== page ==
Michelle’s portfolio website was made with Copyfolio’s “Letterpress” template.

9. Lindsay Marchand

As you can see from the screenshot, Lindsay’s portfolio homepage is a little longer, so let’s get into the details.

Lindsay starts with a tagline listing her areas of expertise and a lovely smiling photo of herself. She then added a section detailing the services she provides: social media planning, blogging, and content creation. Together with the tagline, it makes it clear for every visitor whether she’s a suitable candidate for the project they have in mind.

After the services, we can get to know Lindsay a little more with another photograph and a short about me section. This helps build rapport and a more personal connection after introducing the business itself.

Her project showcase is a mix of client work and personal projects: she uploaded a PDF of a brand book she created for Unik and linked to her personal blog, Instagram, and podcast.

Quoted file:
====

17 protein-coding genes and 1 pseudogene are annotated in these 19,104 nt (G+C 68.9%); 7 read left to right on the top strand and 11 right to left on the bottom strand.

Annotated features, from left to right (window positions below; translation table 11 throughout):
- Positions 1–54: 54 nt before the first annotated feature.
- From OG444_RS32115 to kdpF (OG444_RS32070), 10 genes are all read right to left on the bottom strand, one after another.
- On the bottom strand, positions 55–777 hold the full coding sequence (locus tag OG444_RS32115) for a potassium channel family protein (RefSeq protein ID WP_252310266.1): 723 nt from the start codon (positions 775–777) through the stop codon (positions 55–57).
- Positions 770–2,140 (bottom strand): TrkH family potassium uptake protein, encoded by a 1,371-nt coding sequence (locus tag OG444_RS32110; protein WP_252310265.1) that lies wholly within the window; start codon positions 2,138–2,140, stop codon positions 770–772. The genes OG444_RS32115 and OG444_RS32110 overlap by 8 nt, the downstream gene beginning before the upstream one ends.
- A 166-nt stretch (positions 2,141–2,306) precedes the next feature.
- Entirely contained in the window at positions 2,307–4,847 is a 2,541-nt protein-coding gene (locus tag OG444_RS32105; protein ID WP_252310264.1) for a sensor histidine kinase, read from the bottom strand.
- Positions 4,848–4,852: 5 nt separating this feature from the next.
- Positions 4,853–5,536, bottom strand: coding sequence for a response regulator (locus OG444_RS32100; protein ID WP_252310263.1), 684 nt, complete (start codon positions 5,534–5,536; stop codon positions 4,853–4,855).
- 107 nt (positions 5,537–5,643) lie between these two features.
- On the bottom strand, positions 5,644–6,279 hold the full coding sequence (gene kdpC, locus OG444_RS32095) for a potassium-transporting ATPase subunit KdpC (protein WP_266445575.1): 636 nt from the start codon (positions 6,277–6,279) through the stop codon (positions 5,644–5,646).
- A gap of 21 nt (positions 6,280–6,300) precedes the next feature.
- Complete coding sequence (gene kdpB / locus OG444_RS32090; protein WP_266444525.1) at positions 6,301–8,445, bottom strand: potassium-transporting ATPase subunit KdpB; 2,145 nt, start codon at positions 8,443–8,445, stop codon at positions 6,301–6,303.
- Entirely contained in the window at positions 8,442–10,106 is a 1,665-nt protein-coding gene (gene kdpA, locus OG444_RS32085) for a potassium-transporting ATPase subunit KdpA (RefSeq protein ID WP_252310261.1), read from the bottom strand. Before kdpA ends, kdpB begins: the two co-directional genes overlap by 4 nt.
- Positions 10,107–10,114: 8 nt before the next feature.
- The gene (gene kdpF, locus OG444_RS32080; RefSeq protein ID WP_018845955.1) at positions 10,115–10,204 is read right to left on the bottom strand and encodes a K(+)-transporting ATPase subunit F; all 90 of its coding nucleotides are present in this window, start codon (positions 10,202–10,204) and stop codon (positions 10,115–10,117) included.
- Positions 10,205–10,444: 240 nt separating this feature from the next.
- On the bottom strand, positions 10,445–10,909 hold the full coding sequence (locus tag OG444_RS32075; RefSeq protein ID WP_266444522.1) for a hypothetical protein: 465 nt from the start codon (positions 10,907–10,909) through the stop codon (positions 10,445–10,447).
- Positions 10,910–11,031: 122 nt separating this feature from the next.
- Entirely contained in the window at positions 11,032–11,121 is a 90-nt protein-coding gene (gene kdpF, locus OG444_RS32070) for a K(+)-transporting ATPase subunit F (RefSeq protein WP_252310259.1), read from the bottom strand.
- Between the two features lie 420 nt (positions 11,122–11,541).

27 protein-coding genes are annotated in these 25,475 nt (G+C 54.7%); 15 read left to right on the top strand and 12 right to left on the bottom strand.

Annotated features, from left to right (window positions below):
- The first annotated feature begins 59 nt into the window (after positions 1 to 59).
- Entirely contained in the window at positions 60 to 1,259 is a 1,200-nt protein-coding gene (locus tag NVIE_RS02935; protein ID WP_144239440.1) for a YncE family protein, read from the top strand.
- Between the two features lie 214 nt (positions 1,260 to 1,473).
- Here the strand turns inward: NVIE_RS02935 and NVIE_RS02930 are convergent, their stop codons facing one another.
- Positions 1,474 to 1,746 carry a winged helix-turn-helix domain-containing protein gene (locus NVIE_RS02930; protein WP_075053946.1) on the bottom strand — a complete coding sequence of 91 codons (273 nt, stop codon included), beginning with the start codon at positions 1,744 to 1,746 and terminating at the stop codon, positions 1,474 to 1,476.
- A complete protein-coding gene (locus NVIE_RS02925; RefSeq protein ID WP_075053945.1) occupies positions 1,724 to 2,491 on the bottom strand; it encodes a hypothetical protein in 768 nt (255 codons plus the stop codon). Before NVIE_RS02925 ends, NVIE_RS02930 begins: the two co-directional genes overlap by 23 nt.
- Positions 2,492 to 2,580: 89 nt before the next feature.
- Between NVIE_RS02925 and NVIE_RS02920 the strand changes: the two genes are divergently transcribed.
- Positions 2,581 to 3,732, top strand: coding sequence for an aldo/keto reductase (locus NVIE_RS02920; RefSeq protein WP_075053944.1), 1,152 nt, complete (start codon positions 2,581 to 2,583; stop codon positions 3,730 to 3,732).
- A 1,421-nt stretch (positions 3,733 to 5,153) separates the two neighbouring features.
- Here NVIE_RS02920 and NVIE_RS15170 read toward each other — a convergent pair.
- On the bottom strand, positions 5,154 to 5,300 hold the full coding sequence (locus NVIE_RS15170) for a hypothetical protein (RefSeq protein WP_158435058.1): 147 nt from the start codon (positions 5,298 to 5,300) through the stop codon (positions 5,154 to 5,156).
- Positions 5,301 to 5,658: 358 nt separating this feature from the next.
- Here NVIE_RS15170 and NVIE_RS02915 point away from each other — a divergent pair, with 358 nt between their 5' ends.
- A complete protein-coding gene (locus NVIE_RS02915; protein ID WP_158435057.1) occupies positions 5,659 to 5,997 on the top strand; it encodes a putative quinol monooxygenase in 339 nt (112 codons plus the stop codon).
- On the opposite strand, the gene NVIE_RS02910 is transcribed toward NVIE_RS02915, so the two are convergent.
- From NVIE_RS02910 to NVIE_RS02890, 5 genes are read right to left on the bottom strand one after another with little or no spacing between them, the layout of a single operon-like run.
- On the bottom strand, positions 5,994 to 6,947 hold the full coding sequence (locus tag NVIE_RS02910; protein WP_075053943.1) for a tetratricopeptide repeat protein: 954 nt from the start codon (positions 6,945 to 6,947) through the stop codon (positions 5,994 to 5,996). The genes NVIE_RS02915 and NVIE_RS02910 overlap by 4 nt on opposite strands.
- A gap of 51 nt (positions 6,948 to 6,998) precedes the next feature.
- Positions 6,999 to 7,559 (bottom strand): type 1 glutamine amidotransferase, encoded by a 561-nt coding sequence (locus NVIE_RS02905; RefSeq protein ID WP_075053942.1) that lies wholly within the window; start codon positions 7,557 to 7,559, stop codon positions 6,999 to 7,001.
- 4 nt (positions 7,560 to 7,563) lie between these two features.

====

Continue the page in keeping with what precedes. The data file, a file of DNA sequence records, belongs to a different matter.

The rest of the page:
Want to build a page like Lindsay? Sign up to Copyfolio and choose the “Journal” template.

10. Angel Suttle

Angel Suttle's portfolio website, showcasing her best projects with vibrant thumbnails that pop on the white background

Angel made her website with Copyfolio and the legacy version of its “Billboard” template.

Angel uses black, purple, and pink visuals to make elements of her portfolio pop on the white background. From her tagline you’ll find out straight away that she’s a marketing and digital strategist, focusing on data-driven results.

She follows that with an interesting section, where she simultaneously writes about why good copy is crucial in marketing communications and what exactly she can bring to the table.

Angel then goes on by showing snippets of her experience using videos, which is a great method for whoever has a lot of motion picture work. Adding a block of text next to each video gave her the space to give some background to the projects. With that, she gives valuable information while still keeping it bite-sized and easy to digest.